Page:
Community Option

William Waldman

Robert Stack

David Holmes

Blues Traveler & Eunice Shriver

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This article by Barbara Fox and Teena Chandy was published in U.S. 1 Newspaper on June 2, 1999.

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New Options for People with Disabilities

In the early 1980s, the 17-year-old son of Mercer

Chamber’s executive director wrapped his car around a telephone pole

and went through a windshield, nearly dying and suffering substantial

brain damage. Though he emerged with some permanent impairment, he

made a successful investment in a Lawrenceville pizza shop (Varsity

Pizza on Route 206 near Rider). But, says his father, Ed Meara, he

couldn’t take the pressures of handling lunch and dinner crowds. "His

mind would not turn over that quickly. It was frustrating as hell

for him." Instead, he volunteered at the St. Lawrence Rehabilitation

Center to care for the elderly.

Then Meara met Robert Stack at a Community Options fundraiser for

the nonprofit organization that uses state and federal funds to develop

housing and employment opportunities for people with disabilities (

Meara’s son, now age 35, became a Community Options client and is

now happily employed, providing companionship for the elderly. "He

in effect is taking care of people who are more impaired than he,"

says Meara. "The point is that Community Options has something

for him to do that isn’t degrading or exploitative."

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Community Option

Robert Stack, the 43-year-old founder and president of Community Options,

believes that all people, regardless of their level of disability,

can and should live and work in the community and gain self-sufficiency.

Stack founded the nonprofit out of his home in 1988, and it is now

an international organization with a budget of $30 million and noteworthy

grants from the federal government and Microsoft. It pioneered the

idea of shared offices — the Daily Plan It on Alexander Road,

for instance — as job opportunities. It supports 700 people with

disabilities in 11 states and owns nearly $10 million in real estate,

including an impressive new headquarters on Farber Road (

Stack hopes that Community Options will someday have name recognition

like the Red Cross and the Salvation Army, yet these charities took

decades to build, whereas he aims to expand at a lickety-split pace.

"We are the fastest growing non-profit organization," claims

Stack. "We expect our budget to grow by $100 million by the year


Is this the claim of a selfless do-gooder or an empire builder with

a big ego? To answer that question, first consider how the idea of

community-based services for the disabled has progressed. Whereas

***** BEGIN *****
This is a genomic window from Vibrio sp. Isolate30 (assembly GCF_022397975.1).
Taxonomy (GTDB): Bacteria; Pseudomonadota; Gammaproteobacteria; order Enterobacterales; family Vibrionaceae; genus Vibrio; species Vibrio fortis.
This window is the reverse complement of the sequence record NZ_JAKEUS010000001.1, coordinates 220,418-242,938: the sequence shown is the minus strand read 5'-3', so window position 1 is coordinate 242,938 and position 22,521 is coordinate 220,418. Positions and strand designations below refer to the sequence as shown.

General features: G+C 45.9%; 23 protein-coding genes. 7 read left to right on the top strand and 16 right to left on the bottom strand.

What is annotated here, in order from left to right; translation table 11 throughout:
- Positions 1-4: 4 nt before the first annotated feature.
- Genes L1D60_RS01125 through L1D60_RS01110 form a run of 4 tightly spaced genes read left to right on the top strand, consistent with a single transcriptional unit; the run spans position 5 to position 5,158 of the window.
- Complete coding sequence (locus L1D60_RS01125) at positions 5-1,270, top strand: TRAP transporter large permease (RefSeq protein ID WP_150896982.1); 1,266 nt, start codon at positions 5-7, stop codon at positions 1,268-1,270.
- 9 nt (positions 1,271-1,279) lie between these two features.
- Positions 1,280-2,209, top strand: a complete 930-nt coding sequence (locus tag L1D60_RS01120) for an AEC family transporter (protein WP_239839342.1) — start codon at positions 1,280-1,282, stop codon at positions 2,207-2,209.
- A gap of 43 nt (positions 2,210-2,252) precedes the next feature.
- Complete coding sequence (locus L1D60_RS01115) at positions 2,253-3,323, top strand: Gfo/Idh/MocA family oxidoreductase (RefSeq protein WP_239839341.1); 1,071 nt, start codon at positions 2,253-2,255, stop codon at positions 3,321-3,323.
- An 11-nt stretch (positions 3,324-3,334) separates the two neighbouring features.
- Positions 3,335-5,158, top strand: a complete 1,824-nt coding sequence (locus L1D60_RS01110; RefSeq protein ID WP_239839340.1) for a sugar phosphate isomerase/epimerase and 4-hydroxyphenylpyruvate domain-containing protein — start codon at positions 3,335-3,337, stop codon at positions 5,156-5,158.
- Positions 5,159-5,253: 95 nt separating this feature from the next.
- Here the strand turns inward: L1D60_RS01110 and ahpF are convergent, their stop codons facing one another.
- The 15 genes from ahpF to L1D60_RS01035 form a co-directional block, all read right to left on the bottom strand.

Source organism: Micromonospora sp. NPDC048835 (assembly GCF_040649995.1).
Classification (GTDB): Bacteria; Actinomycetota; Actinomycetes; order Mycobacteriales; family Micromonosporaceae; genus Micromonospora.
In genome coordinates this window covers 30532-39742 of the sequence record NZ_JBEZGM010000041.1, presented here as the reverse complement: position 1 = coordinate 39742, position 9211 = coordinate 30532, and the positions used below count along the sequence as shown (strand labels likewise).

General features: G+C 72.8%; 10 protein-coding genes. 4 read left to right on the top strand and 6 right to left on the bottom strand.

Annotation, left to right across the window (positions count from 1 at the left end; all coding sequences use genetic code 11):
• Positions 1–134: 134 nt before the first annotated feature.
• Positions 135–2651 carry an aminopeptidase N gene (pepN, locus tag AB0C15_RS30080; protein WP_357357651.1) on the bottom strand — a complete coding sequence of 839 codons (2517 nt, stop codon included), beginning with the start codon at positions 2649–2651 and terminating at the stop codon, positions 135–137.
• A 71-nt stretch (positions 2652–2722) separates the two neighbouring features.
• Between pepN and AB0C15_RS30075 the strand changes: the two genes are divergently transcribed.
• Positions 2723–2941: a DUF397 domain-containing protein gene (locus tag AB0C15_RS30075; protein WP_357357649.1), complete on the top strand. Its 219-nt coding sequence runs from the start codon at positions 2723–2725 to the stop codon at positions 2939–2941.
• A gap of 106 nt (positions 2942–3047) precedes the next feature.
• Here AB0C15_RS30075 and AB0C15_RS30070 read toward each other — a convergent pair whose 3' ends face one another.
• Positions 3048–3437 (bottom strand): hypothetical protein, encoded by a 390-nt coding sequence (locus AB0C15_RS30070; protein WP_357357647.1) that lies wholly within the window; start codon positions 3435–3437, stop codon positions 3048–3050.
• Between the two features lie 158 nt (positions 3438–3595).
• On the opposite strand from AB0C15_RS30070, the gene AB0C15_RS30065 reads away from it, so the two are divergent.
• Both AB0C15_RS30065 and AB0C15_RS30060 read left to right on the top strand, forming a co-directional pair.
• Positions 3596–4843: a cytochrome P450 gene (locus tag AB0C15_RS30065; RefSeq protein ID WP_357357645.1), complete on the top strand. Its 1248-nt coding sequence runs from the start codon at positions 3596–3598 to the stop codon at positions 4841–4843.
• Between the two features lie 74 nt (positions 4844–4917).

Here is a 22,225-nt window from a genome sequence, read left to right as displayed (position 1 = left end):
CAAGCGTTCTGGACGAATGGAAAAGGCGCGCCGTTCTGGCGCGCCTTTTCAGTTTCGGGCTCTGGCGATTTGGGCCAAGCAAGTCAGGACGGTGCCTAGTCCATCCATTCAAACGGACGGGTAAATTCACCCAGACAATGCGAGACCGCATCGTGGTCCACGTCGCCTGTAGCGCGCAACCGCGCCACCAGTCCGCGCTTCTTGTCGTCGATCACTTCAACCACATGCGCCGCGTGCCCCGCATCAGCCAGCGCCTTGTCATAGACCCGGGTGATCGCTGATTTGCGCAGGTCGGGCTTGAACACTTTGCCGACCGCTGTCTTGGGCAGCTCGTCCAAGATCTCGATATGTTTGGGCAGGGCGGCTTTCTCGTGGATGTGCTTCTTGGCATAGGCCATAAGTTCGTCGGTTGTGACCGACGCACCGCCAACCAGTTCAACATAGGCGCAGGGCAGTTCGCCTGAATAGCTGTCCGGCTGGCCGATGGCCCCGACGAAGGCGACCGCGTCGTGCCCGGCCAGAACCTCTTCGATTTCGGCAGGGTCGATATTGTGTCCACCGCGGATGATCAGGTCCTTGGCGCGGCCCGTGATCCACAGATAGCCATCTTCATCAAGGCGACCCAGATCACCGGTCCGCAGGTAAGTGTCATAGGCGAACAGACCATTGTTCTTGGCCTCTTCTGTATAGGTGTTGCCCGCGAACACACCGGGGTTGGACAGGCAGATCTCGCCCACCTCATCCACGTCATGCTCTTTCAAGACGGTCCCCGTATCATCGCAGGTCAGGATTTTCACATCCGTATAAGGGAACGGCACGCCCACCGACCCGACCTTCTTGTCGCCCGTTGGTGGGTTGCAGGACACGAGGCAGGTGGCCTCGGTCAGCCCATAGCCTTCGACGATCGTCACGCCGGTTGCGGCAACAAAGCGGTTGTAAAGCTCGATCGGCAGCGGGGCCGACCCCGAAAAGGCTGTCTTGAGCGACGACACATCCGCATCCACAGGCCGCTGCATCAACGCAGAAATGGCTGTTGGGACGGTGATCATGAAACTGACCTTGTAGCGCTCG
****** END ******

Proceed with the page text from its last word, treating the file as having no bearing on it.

taking the mentally ill out of institutions is a fairly recent idea,

helping the those with disabilities to live and work in the community has been New

Jersey’s goal for decades, yet programs are woefully inadequate.

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William Waldman

William Waldman, former New Jersey commissioner of human services,

now director of the American Public Human Services Association (, explains

that the federal government had always matched funds for institutionalizing

those with developmental disabilities: "But 20 years ago a deal

was struck wherein New Jersey said we will limit the growth of institutions

if the federal government will provide funds for community living."

Title 19 of the Medicaid program spurred a more aggressive change

from a custodial philosophy to active skill building. Then came a

shift from active treatment to a "person-centered" planning

philosophy requiring states to recognize individual choice. Demand

for services grew as life expectancy increased and parents learned

effective lobbying techniques. "Now the states are more and more

relying on organizations such as ARC and United Cerebral Palsy to

provide the care," says Waldman.

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Robert Stack

Stack says he learned from his father — a milkman for Schneider’s

Dairy in Pittsburgh — that if you believe in your product, you

can sell anything. Stack began his campaign for the those with disabilities early

in life, when he went to a seminary school to train for the priesthood.

Required to volunteer with mentally retarded children, he tutored

an abused girl who was unable to control her drooling. "I would

try to get her to chew and keep her mouth closed," says Stack.

"I worked with her every Wednesday and Saturday for three years."

He objected to the way in which the developmentally disabled were

sequestered from the rest of society. "I was a really a common

sense kind of kid," he says. "I thought `Why don’t they just

go to regular school? And we could save a lot of money.’" And

this helped him develop some long-range life goals. Deciding not to

continue pursuing the priesthood, Stack left seminary school and attended

a public high school in Pittsburgh.

Then came the University of Dayton (Class of 1976), where he studied

philosophy, which was followed by a stint as a graduate student teacher

of philosophy at Ohio’s Kent State University. A formative moment

came when Stack realized that his reading assignments, although they

included selections about the lack of medical ethics in the treatment

of those with developmental disabilities, were not close enough to the action.

"I wasn’t changing the lives of anybody," he says.

In 1979 he quit teaching, took a pay cut, and got a job working for

the New York State Office of Mental Retardation and Developmental

Disabilities as an assistant recreational therapist at Long Island’s

Suffolk Developmental Center. After three years as executive director

of United Cerebral Palsy (now known as Enable Inc.), he joined the

New Jersey Division of Developmental Disabilities. But state programs

would also prove to Stack to be an ineffective way of handling developmentally

disabled citizens. "People with disabilities needed jobs,"

he says. "I started to get really involved with it, and saw that

most people with disabilities were being institutionalized."